The history of Scouting and s’mores

A photo published in the April 15, 1914, issue of Scouting magazine shows Scouts roasting marshmallows over a campfire.

The Girl Scouts are widely credited with inventing the concept of sandwiching a fire-roasted marshmallow between graham crackers and chocolate and calling it a s’more.

So before we go any further, let me just say one thing on behalf of the millions of Boy Scouts and Venturers who have enjoyed these campfire treats over the past nine decades: Thanks, Girl Scouts!

But did you know that the tradition of Scouts browning marshmallows (or blackening them, if you’re weird and prefer them burnt) over a fire began well before s’mores blazed onto the scene in 1927?

It’s true.

In The Official Handbook for Boys, the first Scout handbook published in 1911, Scouts are introduced to the deliciousness of toasting marshmallows. Perfectly preparing a marshmallow is, of course, the first and most important step in making s’mores.

Campfire Marshmallows finds its customer

By putting marshmallow roasting in the Scout handbook, the BSA was essentially recommending the practice to boys all over the country.

The company that made Campfire Marshmallows, introduced in 1917, saw a natural customer base.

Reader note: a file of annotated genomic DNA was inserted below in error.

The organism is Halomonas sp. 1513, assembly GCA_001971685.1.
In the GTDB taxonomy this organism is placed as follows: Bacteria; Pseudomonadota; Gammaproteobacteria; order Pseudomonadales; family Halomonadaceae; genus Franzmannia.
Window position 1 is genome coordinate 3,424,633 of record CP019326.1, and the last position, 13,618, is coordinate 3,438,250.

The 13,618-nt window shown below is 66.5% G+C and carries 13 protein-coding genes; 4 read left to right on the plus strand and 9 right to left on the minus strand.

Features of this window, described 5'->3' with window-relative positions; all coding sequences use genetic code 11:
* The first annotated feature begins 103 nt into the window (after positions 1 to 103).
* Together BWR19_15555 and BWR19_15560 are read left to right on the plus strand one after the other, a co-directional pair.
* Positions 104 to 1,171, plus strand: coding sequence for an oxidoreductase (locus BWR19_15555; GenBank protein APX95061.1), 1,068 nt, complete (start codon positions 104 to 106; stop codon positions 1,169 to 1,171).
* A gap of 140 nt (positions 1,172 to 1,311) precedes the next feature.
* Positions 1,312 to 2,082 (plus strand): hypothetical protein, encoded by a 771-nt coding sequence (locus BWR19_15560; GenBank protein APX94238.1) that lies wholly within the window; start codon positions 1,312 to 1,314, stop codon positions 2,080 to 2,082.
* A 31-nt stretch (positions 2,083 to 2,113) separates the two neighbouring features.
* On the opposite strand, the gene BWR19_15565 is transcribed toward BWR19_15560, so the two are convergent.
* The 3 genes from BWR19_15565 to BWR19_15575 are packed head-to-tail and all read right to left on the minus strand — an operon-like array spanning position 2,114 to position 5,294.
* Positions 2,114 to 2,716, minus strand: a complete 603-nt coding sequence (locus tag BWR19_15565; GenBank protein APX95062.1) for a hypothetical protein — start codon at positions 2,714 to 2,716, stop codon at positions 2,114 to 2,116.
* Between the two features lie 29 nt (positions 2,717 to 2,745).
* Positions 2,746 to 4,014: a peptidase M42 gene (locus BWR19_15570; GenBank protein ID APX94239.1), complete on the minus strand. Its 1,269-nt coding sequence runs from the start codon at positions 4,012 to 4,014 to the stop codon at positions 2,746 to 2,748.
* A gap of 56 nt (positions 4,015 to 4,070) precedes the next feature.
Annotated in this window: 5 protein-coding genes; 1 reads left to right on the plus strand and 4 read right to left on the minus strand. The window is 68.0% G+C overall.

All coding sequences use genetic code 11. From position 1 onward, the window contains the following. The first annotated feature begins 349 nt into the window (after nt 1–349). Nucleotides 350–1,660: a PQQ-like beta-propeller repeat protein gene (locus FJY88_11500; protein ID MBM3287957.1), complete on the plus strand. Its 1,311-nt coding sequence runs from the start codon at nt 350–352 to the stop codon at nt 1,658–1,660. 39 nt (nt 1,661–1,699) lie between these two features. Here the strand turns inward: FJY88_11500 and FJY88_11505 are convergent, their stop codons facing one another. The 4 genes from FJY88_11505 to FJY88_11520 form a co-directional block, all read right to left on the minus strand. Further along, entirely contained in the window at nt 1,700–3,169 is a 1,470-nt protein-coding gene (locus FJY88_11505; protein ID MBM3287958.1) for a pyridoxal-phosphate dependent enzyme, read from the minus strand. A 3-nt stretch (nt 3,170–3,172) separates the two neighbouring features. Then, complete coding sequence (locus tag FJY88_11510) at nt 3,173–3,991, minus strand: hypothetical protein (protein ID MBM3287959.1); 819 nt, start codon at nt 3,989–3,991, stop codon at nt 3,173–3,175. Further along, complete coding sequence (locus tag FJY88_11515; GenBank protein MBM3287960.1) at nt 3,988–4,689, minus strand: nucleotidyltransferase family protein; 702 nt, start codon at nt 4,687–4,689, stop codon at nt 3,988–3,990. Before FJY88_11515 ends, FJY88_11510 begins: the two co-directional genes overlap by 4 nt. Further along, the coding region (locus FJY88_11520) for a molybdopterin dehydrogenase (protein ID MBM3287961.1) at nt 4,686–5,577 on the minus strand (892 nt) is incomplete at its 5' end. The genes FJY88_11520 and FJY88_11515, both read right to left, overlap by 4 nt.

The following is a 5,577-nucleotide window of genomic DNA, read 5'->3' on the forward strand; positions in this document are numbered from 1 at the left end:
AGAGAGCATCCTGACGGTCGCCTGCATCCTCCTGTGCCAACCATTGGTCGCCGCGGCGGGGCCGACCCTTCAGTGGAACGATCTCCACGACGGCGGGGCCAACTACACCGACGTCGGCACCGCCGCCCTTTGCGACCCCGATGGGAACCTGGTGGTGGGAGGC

They started buying ads like the one below, seen in the June 1920 issue of Boys’ Life. The ad reminds Scouts that they’ll “want delicious toasted marshmallows” at summer camp again this year.

Later ads told Scouts to carry marshmallows as snacks on hikes because they’re “high in food value, pure and wholesome” or to pack them as a “healthful” lunch.

Marshmallows always catching fire? Try this

In later years, Boys’ Life started publishing s’mores hacks. This was well before “hack” became a word for a simple tip that makes your life easier.

In BL‘s February 1986 issue, reader Kevin Gerber of Austin, Minn., shared his method for keeping the outside of marshmallows from burning while roasting them.

“The answer is simple,” Kevin wrote. “Just dip the marshmallow in water before holding it over the flame.”

Another s’mores hack, published in the December 2009 BL, came from Jarod Spencer of Troy, Ill.:

“Instead of using graham crackers and chocolate when making s’mores, use fudge-striped cookies,” Jarod wrote. “Your s’more will be easier to handle, and you won’t drop your chocolate on the ground.”

There’s s’more where that came from. (Sorry.)

BL published this list of 10 Tasty S’mores Variations, including one I have to try: Ritz Crackers S’mores, where the salty Ritz replaces the graham cracker.

Enjoying s’mores safely

And finally, just because nobody wants a flaming marshmallow burning off their eyebrows, please take a second to read these BSA tips for enjoying s’mores safely.

17 Comments

  1. They’ve sure got their tents close to the fire in that picture at the top! 🙂 And the pic is a little grainy, but I think that one kid is wearing a tie!

  2. At winter camp we camp in a cabin. I construct the s’mores on a cookie sheet and place them in the broiler of the oven. Cook them till the marshmallow tops are golden brown. The heat is enough to melt the chocolate. Yum a gooey mess….